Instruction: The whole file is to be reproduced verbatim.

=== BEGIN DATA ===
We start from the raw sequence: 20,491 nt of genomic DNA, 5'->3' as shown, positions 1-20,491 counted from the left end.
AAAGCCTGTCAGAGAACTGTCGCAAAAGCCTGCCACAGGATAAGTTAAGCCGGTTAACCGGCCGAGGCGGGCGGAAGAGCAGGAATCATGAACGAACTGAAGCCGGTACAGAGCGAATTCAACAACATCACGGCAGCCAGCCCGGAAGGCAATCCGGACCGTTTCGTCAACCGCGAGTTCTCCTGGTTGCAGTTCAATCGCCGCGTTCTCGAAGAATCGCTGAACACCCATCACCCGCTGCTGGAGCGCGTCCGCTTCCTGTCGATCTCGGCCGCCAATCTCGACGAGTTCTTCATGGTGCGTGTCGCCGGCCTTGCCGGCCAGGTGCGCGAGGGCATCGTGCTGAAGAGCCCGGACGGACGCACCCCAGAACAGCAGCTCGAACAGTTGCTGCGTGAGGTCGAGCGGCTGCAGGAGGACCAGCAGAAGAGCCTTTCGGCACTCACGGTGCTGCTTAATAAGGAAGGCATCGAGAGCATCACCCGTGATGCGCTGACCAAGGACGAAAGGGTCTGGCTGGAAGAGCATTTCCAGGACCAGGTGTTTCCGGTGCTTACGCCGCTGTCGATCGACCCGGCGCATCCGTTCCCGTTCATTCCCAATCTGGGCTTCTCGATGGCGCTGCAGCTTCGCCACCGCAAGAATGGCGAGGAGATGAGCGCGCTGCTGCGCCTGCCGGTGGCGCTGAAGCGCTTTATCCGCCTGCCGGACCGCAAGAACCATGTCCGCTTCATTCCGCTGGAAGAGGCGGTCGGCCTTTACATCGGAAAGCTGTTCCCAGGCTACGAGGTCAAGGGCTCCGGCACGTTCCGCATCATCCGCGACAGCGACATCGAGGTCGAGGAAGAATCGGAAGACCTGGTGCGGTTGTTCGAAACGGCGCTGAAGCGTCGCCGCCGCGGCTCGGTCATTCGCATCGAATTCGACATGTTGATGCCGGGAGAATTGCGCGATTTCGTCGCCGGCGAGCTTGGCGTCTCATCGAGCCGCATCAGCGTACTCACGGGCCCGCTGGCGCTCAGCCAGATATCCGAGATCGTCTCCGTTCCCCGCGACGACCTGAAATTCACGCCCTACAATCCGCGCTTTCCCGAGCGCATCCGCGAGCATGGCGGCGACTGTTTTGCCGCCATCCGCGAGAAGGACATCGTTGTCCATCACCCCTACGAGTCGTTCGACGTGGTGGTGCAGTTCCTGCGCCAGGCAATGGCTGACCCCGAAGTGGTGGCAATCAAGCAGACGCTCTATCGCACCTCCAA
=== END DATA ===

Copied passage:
We start from the raw sequence: 20,491 nt of genomic DNA, 5'->3' as shown, positions 1-20,491 counted from the left end.
AAAGCCTGTCAGAGAACTGTCGCAAAAGCCTGCCACAGGATAAGTTAAGCCGGTTAACCGGCCGAGGCGGGCGGAAGAGCAGGAATCATGAACGAACTGAAGCCGGTACAGAGCGAATTCAACAACATCACGGCAGCCAGCCCGGAAGGCAATCCGGACCGTTTCGTCAACCGCGAGTTCTCCTGGTTGCAGTTCAATCGCCGCGTTCTCGAAGAATCGCTGAACACCCATCACCCGCTGCTGGAGCGCGTCCGCTTCCTGTCGATCTCGGCCGCCAATCTCGACGAGTTCTTCATGGTGCGTGTCGCCGGCCTTGCCGGCCAGGTGCGCGAGGGCATCGTGCTGAAGAGCCCGGACGGACGCACCCCAGAACAGCAGCTCGAACAGTTGCTGCGTGAGGTCGAGCGGCTGCAGGAGGACCAGCAGAAGAGCCTTTCGGCACTCACGGTGCTGCTTAATAAGGAAGGCATCGAGAGCATCACCCGTGATGCGCTGACCAAGGACGAAAGGGTCTGGCTGGAAGAGCATTTCCAGGACCAGGTGTTTCCGGTGCTTACGCCGCTGTCGATCGACCCGGCGCATCCGTTCCCGTTCATTCCCAATCTGGGCTTCTCGATGGCGCTGCAGCTTCGCCACCGCAAGAATGGCGAGGAGATGAGCGCGCTGCTGCGCCTGCCGGTGGCGCTGAAGCGCTTTATCCGCCTGCCGGACCGCAAGAACCATGTCCGCTTCATTCCGCTGGAAGAGGCGGTCGGCCTTTACATCGGAAAGCTGTTCCCAGGCTACGAGGTCAAGGGCTCCGGCACGTTCCGCATCATCCGCGACAGCGACATCGAGGTCGAGGAAGAATCGGAAGACCTGGTGCGGTTGTTCGAAACGGCGCTGAAGCGTCGCCGCCGCGGCTCGGTCATTCGCATCGAATTCGACATGTTGATGCCGGGAGAATTGCGCGATTTCGTCGCCGGCGAGCTTGGCGTCTCATCGAGCCGCATCAGCGTACTCACGGGCCCGCTGGCGCTCAGCCAGATATCCGAGATCGTCTCCGTTCCCCGCGACGACCTGAAATTCACGCCCTACAATCCGCGCTTTCCCGAGCGCATCCGCGAGCATGGCGGCGACTGTTTTGCCGCCATCCGCGAGAAGGACATCGTTGTCCATCACCCCTACGAGTCGTTCGACGTGGTGGTGCAGTTCCTGCGCCAGGCAATGGCTGACCCCGAAGTGGTGGCAATCAAGCAGACGCTCTATCGCACCTCCAA